Saturday, January 30, 2010

Letters from Iceland: Days 5-6

On the morning of our final full day in Iceland, Jennifer and I went on a half-day horseback riding tour through Eldhester Farm, which is located in Ölfus. The Icelandic horse is apparently a very special breed of horse because it has five gaits, instead of the usual three. The two additional ones are the tölt (somewhere between a walk and a trot) and the flugskeið (flying pace), and we were able to try the tölt for about half of our riding time. I was glad to try it, but I'm pretty terrible at riding, and we were on English saddles, so my legs were pretty sore from trying to stay on with all the bouncing around. The horses are fairly short, so I suppose falling off wouldn't have been quite as terrifying as falling off the other horses I've been on, but still, I have a pretty major fear of paralysis. Thanks, Christopher Reeves. The terrain the horses can cover was pretty amazing (we went through those epic lava fields covered in moss, along with some more typical things like mud and streams), and it was nice to be able to experience riding one after hearing so much about them.

After that, we stopped into the Sægrefinn for the most amazing lobster soup I've had in a long, long time. The restaurant is an adorable little nautical nook, and the soup is similar to a bisque, but not quite as creamy. I would absolutely recommend stopping in there if you make it Reykjavik. When we returned to the room, we decided to split up for the afternoon to finish up some shopping and any last minute things we wanted to see. I bought some more yarn (of course) and that nativity set, and headed back to the room early to shower because I'd worn one of their suits and it reeked of horse. We had dinner at Prikið, a two-level coffeehouse with meals. I finally got my lamb, which was much cheaper than we'd found anywhere else, and pretty good. The service was incredibly bad, but that wasn't the worst thing in the world, and we headed to Kofi Tómasar Frænda again for dessert, because it's just the greatest place ever.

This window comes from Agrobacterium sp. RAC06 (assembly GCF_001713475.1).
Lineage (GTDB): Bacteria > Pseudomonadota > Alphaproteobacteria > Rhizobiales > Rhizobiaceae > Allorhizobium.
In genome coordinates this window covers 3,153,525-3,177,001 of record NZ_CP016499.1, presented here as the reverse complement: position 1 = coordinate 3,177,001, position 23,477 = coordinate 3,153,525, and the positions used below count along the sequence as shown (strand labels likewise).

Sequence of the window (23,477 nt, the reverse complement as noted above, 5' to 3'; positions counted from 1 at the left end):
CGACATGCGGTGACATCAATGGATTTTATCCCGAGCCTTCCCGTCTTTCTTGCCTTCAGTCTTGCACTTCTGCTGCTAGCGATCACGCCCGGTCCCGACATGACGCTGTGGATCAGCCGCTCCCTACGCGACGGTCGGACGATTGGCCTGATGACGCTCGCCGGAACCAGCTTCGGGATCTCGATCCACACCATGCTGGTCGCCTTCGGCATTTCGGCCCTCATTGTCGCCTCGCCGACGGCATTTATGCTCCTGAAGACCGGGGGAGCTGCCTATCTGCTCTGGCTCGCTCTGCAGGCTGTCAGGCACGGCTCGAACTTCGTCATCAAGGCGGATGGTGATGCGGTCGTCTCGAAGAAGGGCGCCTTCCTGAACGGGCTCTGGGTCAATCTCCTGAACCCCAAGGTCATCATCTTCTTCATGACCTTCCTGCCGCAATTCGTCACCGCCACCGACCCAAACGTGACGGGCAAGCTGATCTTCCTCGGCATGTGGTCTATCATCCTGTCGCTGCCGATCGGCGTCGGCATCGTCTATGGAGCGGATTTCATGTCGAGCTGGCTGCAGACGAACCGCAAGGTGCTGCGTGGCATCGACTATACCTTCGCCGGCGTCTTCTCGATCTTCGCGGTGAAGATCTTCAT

Our final day in Iceland consisted mainly of heading to the National Gallery and getting coffee before taking the last bus to the airport for our flight. The National Gallery wasn't anything like what I'd expected, but it was fun nonetheless. I'd been told there would be lots of interesting landscapes and scenes from folklore, but there really wasn't a single thing along those lines. Instead, there was a good amount of modern art from Icelandic artists. None of it spoke to me on a particularly deep level, but there were a few intriguing pieces. In particularly, I liked a work that was the product of a performance art piece which involved the artist spitting and splattering black paint over white lava rocks and the walls, and a room that was knitted into patterns on the inside, which you could see from a small hole in the side.

The ride to the airport was mostly uneventful, and we talked to a nice Australian who was traveling around the world during a 10-week paid leave for the ride over. There was extra security at the airport, which was a bit of a hassle, but I'm all for not being killed midflight, so even that didn't really bother me. A few movies later (Public Enemies and A Life Less Ordinary) and we'd landed in New York. The trip had ended.

Overall, I'm glad I went to Iceland. It was a quiet trip, mostly, and I liked that. It gave me a lot of time for contemplation, and it really solidified the fact that I can go somewhere and sit and absorb and be happy that way. It also helped me to realize that some things need to be experienced for themselves. Before we left, I'd been told I was crazy for going in the winter when it was dark and cold, and it turns out it wasn't either of those things, really. We also came to realize that printed material and websites were often wrong about a variety of things there, from the price of items to the opening hours of different sights, and without a watch, I felt free of preconceptions there. Additionally, the landscape is truly beautiful and truly different from anything I'd seen anywhere else. It was humbling to be so far away from everything, and I loved it. It was really more than I'd hoped for, and a perfect example of the reason I travel.

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